giantbeard:

WantedLibrary 

giantbeard:

WantedLibrary 

(Source: dailydoseofstuf)



Congrats!!! I miss your posts :) — Anonymous

Thank you! There will be more up soon! I promise.



Tell your stories (via Pinterest)

Tell your stories (via Pinterest)



pages2type:

I have two hands anyway…

pages2type:

I have two hands anyway…



congratulations on your college scores!! those are really amazing, and you should be super proud of yourself <33 — Anonymous

Thank you so much!



I did it!

Well, my first semester in college is over. I got a B in Math and an A in English. In my English class, I got 100% on all 6 papers! I hard to believe but I did! I got a 100% on every single paper!! 

I’m looking forward to next semester but I am glad to have a break. Now I’ll have some time to write up a bunch of posts for my blog, so I will always have something to share on posting days, even if I am too busy to write something up. And I will also have time to work on my own writing. I’ve missed it so much!



(Source: f-rekles)



(Source: osoenprimavera)



writeworld:

amandaonwriting:

We are often asked if characters should describe themselves at Writers Write. We are asked how they could describe themselves. When we came across this post by Stephanie Orges, we wanted to share some of her ideas with you. (If you want to read the full article, follow the link at the end)
Six Ways First Person Narrators Can Describe Themselves
By Stephanie Orges
1. Don’t describe him at allDo your readers have to know what the protagonist looks like to understand the plot? If not, consider leaving it out altogether. 
2. Give it to your reader straightIf you are actually telling the story with frequent quirky asides to your “dear reader”, your hero can simply describe himself during introductions. But be warned: don’t try to force it if this isn’t your style.
3. Embarrass themMake them self-conscious about a physical flaw. She only smiles close-mouthed because she’s embarrassed by the gap in her teeth. He wishes he had biceps like the head jock.
4. Compare and contrast with another character‘My daughter has my crooked smile, but her father’s blue eyes’. These can even create a poetic effect, as you can simultaneously compare and contrast personality traits as well.
5. Use dialogueHer best friend gently explains dark roots are out of fashion. His father remarks he really ought to cut his hair (he looks like a hippie). Her enemy asks if she’s a natural redhead. Use compliments and nicknames.
6. Show, don’t tellIf they are short, have them struggle to reach something most others could get. If tall, have them duck through doorways. If they are unattractive, make them self-conscious around people of the opposite sex. Your hero’s appearance is reflected in the way other characters react to it.
Read the full article: Source
Source for Image

Awesome advice here! More helpful tips on describing first person narrators can be found in Literary Criticism, the Mirror Cliche, and Describing a First-Person Narrator.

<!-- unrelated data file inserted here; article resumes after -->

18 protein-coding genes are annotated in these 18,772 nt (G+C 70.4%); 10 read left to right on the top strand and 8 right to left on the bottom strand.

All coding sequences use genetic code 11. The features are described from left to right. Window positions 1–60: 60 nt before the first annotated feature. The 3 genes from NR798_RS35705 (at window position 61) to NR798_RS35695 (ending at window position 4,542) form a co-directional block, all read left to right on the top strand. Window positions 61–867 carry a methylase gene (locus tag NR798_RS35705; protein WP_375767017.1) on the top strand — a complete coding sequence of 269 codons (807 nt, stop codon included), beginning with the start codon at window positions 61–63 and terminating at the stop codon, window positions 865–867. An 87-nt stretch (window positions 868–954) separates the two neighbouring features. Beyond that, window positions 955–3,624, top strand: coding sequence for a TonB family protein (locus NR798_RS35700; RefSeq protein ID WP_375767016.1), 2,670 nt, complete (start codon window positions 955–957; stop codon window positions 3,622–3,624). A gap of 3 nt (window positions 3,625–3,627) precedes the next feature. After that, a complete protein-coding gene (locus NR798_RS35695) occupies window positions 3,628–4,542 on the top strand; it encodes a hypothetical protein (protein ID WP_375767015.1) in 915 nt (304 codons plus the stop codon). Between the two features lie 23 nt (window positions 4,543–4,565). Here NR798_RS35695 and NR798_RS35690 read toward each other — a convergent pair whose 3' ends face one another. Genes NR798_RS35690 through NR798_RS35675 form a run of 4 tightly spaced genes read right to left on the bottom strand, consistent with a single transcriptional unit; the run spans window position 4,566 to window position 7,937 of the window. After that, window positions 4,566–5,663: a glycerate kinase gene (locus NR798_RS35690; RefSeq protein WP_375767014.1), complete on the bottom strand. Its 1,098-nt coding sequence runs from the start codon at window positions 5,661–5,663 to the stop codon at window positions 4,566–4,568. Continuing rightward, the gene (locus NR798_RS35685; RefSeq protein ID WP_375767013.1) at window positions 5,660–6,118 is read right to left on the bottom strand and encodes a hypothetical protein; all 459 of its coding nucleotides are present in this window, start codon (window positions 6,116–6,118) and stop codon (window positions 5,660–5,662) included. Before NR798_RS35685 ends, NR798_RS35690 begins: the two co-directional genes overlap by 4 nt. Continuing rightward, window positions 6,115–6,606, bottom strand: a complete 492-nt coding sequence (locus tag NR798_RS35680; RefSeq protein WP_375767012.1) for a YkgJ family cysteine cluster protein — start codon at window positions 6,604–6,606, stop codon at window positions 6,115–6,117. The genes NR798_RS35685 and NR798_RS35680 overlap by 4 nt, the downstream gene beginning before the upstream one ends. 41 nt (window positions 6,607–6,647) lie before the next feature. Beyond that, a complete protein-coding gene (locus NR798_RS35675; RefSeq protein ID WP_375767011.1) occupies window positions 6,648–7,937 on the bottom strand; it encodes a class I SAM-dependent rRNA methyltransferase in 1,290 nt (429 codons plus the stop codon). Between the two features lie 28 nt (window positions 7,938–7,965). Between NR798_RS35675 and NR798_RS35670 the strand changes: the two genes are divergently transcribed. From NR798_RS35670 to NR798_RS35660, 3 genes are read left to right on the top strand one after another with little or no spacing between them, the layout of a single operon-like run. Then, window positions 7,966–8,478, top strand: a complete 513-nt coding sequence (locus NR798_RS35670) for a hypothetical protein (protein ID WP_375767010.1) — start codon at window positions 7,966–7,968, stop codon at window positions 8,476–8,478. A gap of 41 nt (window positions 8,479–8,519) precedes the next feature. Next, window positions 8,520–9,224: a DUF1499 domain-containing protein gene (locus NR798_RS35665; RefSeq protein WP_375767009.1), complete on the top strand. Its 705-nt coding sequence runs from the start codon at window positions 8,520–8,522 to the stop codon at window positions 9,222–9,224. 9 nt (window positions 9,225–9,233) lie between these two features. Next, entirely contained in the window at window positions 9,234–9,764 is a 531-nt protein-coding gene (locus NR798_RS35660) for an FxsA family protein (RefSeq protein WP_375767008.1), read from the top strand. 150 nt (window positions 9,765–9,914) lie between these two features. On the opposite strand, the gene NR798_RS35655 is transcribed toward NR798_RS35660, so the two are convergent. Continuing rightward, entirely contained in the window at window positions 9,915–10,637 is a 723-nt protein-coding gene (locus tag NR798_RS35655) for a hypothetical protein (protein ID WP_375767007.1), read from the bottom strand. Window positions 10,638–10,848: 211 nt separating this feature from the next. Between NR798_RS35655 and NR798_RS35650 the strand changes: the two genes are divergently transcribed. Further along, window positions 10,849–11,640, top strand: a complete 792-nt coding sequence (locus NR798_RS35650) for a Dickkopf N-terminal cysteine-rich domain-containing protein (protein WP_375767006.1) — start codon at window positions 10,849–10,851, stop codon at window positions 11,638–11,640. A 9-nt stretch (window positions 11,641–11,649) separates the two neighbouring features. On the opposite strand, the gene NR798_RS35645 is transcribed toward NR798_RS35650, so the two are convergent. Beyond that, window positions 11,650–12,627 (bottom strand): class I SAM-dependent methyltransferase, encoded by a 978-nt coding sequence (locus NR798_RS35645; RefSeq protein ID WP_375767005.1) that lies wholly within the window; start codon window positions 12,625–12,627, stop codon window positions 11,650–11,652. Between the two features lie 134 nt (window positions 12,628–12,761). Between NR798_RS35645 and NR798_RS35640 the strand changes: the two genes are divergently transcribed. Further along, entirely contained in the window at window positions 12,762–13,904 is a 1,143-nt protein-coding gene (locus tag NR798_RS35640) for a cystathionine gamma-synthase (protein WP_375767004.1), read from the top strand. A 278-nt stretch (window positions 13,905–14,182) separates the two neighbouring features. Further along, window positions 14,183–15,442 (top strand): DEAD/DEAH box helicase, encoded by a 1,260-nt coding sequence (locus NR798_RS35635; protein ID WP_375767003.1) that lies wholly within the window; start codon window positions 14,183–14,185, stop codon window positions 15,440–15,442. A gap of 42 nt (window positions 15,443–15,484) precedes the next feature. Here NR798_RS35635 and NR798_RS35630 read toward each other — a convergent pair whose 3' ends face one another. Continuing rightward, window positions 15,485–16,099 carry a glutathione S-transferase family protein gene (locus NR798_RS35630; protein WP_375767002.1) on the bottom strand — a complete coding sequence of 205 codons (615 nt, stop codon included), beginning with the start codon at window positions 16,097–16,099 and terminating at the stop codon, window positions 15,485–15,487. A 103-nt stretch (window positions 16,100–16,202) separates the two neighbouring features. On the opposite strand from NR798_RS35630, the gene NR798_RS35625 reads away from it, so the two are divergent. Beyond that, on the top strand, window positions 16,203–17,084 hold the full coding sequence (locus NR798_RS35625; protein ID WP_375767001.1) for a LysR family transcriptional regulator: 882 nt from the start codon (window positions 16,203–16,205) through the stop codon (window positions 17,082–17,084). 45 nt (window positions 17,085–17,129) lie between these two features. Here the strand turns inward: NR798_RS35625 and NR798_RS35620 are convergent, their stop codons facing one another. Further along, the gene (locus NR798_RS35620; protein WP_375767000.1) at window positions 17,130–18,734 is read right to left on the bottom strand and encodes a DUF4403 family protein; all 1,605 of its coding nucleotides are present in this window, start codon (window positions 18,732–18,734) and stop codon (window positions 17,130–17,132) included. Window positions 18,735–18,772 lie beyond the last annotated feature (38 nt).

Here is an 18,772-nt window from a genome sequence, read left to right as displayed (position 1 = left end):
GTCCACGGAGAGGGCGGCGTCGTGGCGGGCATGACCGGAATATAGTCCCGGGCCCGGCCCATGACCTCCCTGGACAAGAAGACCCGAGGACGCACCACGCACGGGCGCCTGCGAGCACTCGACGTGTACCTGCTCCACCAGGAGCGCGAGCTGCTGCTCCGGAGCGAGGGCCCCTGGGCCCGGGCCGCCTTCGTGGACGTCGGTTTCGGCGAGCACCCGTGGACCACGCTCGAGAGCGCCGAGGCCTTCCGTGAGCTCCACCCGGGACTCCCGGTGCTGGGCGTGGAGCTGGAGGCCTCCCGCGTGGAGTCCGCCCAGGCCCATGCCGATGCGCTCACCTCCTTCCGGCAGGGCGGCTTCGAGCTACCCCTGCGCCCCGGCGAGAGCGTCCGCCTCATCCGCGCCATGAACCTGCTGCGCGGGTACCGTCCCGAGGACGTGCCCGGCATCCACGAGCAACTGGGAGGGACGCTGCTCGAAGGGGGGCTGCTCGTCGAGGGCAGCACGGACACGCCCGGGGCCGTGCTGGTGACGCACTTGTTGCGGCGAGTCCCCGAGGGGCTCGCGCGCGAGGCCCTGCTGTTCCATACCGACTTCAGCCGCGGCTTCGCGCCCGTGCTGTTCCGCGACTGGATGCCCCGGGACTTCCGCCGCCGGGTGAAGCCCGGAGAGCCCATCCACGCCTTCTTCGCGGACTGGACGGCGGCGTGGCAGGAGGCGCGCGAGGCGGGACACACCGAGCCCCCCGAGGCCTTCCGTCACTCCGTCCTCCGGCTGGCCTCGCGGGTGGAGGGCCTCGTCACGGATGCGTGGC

-C

writeworld:

amandaonwriting:

We are often asked if characters should describe themselves at Writers Write. We are asked how they could describe themselves. When we came across this post by Stephanie Orges, we wanted to share some of her ideas with you. (If you want to read the full article, follow the link at the end)

Six Ways First Person Narrators Can Describe Themselves

By Stephanie Orges

1. Don’t describe him at all
Do your readers have to know what the protagonist looks like to understand the plot? If not, consider leaving it out altogether. 

2. Give it to your reader straight
If you are actually telling the story with frequent quirky asides to your “dear reader”, your hero can simply describe himself during introductions. But be warned: don’t try to force it if this isn’t your style.

3. Embarrass them
Make them self-conscious about a physical flaw. She only smiles close-mouthed because she’s embarrassed by the gap in her teeth. He wishes he had biceps like the head jock.

4. Compare and contrast with another character
‘My daughter has my crooked smile, but her father’s blue eyes’. These can even create a poetic effect, as you can simultaneously compare and contrast personality traits as well.

5. Use dialogue
Her best friend gently explains dark roots are out of fashion. His father remarks he really ought to cut his hair (he looks like a hippie). Her enemy asks if she’s a natural redhead. Use compliments and nicknames.

6. Show, don’t tell
If they are short, have them struggle to reach something most others could get. If tall, have them duck through doorways. If they are unattractive, make them self-conscious around people of the opposite sex. Your hero’s appearance is reflected in the way other characters react to it.

Read the full article: Source

Source for Image

Awesome advice here! More helpful tips on describing first person narrators can be found in Literary Criticism, the Mirror Cliche, and Describing a First-Person Narrator

-C



the stars become us: For my fellow writers:

sheg0: